The oft given reason for them doing this is to allow new customers to update their computers and/or devices to current and download any program(s) that they may need or want in such a way that it won't affect their normal monthly allowance. They do it as a courtesy.
Sometimes when people get the service they have a new computer, or even an older computer than hasn't been on the net for quite some time and they need sizeable updates to get them current, even doing something like upgrading to a new OS and such. Sometimes adding new programs, as well.
When I found out about the resets I definitely took advantage of them, updating some old game files and all three of my computers to Windows 10. I downloaded a few other things, as well, like the newest version of Linux Mint.
Eh, I grew up here, so the snow I'm used to. In the seven years that I lived in VA I got to experience a small earthquake, the edge of Hurricane Dennis is 1999, and in 1998 I was privileged enough to be in a sheet metal made building, full of sheet metal supplies, in which a tornado tore out the back wall while we were all inside. The first two were interesting, while the last thing wasn't very fun, as you can imagine.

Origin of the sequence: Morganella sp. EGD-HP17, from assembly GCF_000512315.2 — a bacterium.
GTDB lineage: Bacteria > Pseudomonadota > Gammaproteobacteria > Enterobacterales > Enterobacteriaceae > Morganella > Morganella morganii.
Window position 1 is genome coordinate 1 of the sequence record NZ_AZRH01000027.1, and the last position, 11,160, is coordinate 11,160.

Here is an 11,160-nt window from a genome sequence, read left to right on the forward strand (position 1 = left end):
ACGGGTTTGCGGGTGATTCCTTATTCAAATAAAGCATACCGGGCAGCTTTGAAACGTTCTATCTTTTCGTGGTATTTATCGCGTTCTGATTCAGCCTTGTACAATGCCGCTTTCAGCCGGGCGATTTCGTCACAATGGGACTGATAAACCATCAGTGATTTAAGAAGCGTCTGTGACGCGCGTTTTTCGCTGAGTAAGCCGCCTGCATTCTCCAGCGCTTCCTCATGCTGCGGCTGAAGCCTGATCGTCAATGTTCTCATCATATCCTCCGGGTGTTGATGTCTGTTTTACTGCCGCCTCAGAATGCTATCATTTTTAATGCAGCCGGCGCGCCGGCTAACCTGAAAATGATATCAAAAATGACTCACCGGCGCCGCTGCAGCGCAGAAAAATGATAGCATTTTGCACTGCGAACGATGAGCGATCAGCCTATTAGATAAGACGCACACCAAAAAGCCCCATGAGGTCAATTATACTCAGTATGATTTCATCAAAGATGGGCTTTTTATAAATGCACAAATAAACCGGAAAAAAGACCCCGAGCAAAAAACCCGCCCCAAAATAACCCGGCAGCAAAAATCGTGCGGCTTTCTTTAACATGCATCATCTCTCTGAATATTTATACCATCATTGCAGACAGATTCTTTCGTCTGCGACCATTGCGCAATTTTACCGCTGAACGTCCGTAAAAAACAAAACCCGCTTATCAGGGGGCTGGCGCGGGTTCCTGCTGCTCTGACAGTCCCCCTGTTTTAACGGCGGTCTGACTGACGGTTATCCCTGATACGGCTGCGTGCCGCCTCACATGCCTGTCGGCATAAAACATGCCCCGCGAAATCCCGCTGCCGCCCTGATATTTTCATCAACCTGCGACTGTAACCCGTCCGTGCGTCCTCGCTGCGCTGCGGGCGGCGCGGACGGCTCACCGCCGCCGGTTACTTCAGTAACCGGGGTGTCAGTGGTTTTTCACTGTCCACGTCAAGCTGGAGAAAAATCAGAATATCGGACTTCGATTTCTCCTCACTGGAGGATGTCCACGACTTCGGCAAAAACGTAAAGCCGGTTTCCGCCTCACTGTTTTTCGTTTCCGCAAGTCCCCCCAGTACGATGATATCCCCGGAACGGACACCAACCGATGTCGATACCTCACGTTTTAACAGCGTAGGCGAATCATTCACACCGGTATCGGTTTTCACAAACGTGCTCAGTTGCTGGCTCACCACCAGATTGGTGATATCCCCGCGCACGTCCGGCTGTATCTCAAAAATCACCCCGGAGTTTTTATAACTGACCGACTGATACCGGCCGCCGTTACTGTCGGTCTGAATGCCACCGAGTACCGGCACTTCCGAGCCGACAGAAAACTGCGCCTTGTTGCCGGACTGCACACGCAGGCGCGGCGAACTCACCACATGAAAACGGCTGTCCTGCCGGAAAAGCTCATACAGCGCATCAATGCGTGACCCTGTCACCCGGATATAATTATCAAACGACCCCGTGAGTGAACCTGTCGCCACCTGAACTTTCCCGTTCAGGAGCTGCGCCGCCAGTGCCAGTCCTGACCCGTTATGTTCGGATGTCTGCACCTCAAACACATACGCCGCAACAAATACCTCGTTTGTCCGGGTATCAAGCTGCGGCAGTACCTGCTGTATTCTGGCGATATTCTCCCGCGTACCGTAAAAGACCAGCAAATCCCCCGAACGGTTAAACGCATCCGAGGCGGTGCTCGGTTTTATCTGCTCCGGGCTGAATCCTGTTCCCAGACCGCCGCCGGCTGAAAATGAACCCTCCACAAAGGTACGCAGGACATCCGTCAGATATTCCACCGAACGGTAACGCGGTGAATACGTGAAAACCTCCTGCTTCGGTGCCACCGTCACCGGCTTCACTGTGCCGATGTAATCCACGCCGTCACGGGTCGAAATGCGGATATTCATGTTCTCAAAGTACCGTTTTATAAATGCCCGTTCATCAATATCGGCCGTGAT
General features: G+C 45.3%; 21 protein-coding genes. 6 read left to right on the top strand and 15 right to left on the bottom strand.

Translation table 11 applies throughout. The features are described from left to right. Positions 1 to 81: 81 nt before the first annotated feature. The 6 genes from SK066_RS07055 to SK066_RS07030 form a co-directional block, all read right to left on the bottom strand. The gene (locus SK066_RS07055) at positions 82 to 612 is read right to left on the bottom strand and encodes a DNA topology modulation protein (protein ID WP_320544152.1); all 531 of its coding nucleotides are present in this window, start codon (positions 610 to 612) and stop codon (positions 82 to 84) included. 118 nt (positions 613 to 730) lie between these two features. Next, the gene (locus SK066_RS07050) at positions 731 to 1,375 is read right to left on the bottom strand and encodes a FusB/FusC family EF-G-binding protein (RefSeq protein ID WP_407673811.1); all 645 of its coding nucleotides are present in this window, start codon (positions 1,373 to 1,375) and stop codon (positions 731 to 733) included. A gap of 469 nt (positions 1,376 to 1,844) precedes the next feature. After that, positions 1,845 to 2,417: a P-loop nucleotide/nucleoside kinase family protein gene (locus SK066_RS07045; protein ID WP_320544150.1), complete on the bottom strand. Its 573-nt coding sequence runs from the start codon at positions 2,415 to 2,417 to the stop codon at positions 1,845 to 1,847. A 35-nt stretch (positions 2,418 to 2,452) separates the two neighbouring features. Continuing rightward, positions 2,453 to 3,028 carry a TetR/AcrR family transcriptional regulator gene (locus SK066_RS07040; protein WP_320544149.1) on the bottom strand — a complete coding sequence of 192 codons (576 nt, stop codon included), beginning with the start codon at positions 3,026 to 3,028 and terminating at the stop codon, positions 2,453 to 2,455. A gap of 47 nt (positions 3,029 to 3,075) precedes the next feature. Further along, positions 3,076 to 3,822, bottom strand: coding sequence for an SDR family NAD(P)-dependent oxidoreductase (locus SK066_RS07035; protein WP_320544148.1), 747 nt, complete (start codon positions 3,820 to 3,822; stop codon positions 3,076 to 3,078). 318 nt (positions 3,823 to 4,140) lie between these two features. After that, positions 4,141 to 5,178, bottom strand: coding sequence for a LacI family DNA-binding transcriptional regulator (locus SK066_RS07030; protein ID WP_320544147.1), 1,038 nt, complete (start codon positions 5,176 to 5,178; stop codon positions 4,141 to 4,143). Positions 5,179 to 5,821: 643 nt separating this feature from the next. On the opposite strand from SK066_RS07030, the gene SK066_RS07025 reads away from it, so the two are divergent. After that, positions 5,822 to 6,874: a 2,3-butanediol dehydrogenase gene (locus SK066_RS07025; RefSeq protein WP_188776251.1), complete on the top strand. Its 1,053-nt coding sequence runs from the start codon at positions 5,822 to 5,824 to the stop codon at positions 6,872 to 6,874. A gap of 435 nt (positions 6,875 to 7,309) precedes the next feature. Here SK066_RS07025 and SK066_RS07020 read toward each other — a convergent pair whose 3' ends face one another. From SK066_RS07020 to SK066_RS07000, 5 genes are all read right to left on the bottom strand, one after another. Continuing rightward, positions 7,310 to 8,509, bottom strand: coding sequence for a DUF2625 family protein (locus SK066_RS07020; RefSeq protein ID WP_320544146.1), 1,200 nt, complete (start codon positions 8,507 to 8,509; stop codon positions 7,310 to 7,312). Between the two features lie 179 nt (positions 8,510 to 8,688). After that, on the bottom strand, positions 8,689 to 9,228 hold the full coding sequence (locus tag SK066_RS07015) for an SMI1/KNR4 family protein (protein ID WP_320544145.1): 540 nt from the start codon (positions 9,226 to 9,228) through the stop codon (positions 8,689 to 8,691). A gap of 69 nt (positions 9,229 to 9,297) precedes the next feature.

I'll stick with the snow, though I do miss VA very much. LOL.
Well, I think that Hughesnet is assuming that people are watching their data, being that it's a capped service. Watching it from day one to day two would immediately show somebody that something is up.
I, though, like many others, think that Hughesnet needs to be more proactive in notifying people of the resets. It could easily be done in the disclosure that's read by the rep during the sales call. They could do a lock screen that people would have to read and click on before using the service. Something.
I was of the understanding that there is now a notice sent in an email to new customers about the resets. My parents got nothing of the sort. Perhaps the info was wrong.
For someone that's not used to the snow it can be comical, but dangerous, too.
In Nov 2014, over the course of three days, parts of the Buffalo area got seven feet. It was interesting, to say the least. LOL.
So, we are back to the beginning! HN doesn't notify you this is happening!? How do you take advantage!?
Interesting to say the least.
There are several avenues to purchase service through:
By phone direct to Hughes
Online direct to Hughes
Through a local dealer
Through Directv or Dish as resellers
Through VAR's such as Montana Satellite.
In the first two, I agree that Hughes SHOULD disclose the 10 or 20 day period.
Now lets look at the title of this thread Scamming.
A customer is going to choose among a number of plan offerings and those offerings are going to be priced according to the size of the data plan.
Therefor a user has to know what they are buying and what they are entitled to.
Now when a user sees their allowance being refresh daily what do they do ?
Call Hughes and inquire ?
Not look a Gift Horse in the Mouth and download away ?
Post here in the Community.
Now who is scamming who ?
I'd say that the second action is more of a scam than Hughes failing to tell a user they have a short term "extra".
No good deed goes unpunished.
This "deed" has caused more trouble than its worth. Danged if you do, danged if you don't.